The recent decision of the United Kingdom’s First-Tier Tribunal in Burlington Loan Management DAC v. HMRC ( UKFTT 290 (TC)) considered a specific anti-avoidance rule in a tax treaty, and the case may provide a foretaste of the sorts of disputes that will arise under the principal purpose test in article 7 of the multilateral instrument (MLI).
SAAD Investments Company Ltd. (“SAAD”), a Cayman company, had an interest-bearing debt claim against Lehman Brothers International (Europe) (“Lehman UK”), a UK company. Following the full discharge by Lehman UK’s administrators, in September 2016, of the principal amount of the debt, SAAD retained the right to receive the interest payable in respect of the claim, amounting to £ 90 million. SAAD was not entitled to any treaty relief in respect of the debt claim and would have been subject to UK statutory withholding tax of 20 percent had Lehman UK paid SAAD the interest.
In February 2018, SAAD’s liquidators sold the right to receive interest to Burlington Loan Management DAC (“Burlington”), an Irish company, for an amount equal to 92 percent of the amount of the interest owing. In July 2018, Lehman UK’s administrators discharged the amount of the outstanding interest in full, paying 80 percent of the interest to Burlington and withholding 20 percent of the interest in compliance with their UK withholding tax obligations. Burlington applied to HM Revenue & Customs (HMRC) for a refund of the amount withheld in reliance on article 12(1) of the double taxation treaty between the United Kingdom and the Republic of Ireland, which provides relief from UK tax on interest derived and beneficially owned by an Irish resident. HMRC denied Burlington’s claim on the basis that article 12(5) of the treaty applied; this provision denies the benefit of article 12(1) if “it was the main purpose or one of the main purposes of any person concerned with the creation or assignment of the debt-claim in respect of which the interest is paid to take advantage of [article 12 of the treaty] by means of that creation or assignment.” Burlington appealed to the First-Tier Tribunal, which held that HMRC had not discharged its burden of proving that article 12(5) applied in the circumstances.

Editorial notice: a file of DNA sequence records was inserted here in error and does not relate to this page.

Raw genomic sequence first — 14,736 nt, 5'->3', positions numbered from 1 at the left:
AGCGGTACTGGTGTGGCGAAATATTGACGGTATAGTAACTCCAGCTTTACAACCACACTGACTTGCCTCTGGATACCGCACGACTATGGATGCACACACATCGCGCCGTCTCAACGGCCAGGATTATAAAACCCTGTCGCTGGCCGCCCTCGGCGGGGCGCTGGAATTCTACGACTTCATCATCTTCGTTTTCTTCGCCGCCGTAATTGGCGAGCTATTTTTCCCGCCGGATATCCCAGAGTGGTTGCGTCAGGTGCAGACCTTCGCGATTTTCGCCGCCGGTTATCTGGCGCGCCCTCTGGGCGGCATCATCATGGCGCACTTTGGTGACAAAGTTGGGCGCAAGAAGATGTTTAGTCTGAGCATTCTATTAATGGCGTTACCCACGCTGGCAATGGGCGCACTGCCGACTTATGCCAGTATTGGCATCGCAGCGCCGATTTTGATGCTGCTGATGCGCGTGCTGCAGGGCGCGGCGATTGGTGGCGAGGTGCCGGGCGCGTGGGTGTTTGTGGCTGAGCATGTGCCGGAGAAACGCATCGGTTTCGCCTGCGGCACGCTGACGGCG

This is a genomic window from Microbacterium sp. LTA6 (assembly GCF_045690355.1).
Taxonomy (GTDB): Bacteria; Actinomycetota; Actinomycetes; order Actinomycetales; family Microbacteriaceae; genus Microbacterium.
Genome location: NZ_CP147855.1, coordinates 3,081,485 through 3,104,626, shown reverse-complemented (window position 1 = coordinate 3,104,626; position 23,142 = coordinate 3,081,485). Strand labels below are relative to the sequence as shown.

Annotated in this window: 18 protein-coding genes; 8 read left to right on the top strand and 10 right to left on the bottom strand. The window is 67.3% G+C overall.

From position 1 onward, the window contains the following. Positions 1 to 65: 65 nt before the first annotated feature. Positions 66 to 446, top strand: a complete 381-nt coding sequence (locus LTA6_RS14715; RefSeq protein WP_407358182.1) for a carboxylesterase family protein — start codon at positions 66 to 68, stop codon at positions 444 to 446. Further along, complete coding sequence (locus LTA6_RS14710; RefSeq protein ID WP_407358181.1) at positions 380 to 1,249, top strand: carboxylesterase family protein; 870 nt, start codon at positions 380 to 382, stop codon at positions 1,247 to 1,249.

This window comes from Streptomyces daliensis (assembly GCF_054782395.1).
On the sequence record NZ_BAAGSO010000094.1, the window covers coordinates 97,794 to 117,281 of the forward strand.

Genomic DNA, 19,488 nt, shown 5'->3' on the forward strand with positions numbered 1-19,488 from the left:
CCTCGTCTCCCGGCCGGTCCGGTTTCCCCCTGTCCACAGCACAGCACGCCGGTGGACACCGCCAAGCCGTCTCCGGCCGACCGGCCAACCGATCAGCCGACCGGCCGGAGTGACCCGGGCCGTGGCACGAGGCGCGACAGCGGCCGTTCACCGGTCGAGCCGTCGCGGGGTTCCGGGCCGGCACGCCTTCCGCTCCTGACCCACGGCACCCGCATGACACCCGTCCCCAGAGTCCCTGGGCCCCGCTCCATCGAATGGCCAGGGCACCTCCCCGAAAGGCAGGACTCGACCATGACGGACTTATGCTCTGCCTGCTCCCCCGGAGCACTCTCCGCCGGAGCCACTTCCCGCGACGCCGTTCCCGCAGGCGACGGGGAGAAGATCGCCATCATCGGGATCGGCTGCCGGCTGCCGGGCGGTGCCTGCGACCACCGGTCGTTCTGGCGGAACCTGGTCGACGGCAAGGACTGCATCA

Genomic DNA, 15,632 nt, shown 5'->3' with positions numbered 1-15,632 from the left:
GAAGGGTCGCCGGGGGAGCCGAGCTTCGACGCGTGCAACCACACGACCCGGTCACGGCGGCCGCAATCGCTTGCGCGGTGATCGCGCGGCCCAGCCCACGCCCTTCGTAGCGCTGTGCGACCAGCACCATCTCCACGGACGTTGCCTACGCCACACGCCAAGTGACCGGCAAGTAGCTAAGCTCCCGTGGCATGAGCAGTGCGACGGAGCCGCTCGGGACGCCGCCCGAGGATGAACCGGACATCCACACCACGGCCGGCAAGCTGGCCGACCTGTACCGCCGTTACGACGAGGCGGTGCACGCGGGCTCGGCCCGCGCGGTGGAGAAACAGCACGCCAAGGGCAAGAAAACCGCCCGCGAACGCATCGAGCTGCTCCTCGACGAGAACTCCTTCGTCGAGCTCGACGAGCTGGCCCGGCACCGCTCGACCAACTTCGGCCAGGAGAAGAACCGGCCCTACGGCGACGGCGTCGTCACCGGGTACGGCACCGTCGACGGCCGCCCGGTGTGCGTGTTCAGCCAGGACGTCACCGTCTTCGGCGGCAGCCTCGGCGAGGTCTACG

HMRC argued that Burlington was aware that the seller was likely to incur UK withholding tax if it retained the debt claim; this awareness accounted for the significant discount at which Burlington offered to purchase the debt claim (paragraph 156). Thus, according to HMRC, one of Burlington’s main purposes must have been to generate a profit from that discount in reliance on its exemption from UK withholding tax under article 12(1).
The tribunal disagreed with HMRC, finding instead that Burlington’s sole purpose was to realize a profit (paragraph 176). The tribunal accepted that Burlington was aware of its ability to benefit from article 12(1) of the treaty, but the tribunal found that ability to be merely a component in the calculation of the purchase price that Burlington was willing to pay; that ability did not form any part of Burlington’s purpose in acquiring the debt claim. It was merely part of the “scenery” in which Burlington made its offer (paragraph 174).
HMRC had also argued that SAAD must have known, on the basis of the offer price, that the purchaser was eligible for the benefits of a treaty. Therefore, according to HMRC, one of SAAD’s main purposes had been to take advantage of article 12(1) by assigning the debt for a price that reflected the purchaser’s exemption and thereby realizing more than it would have if it had held onto the asset (paragraph 157).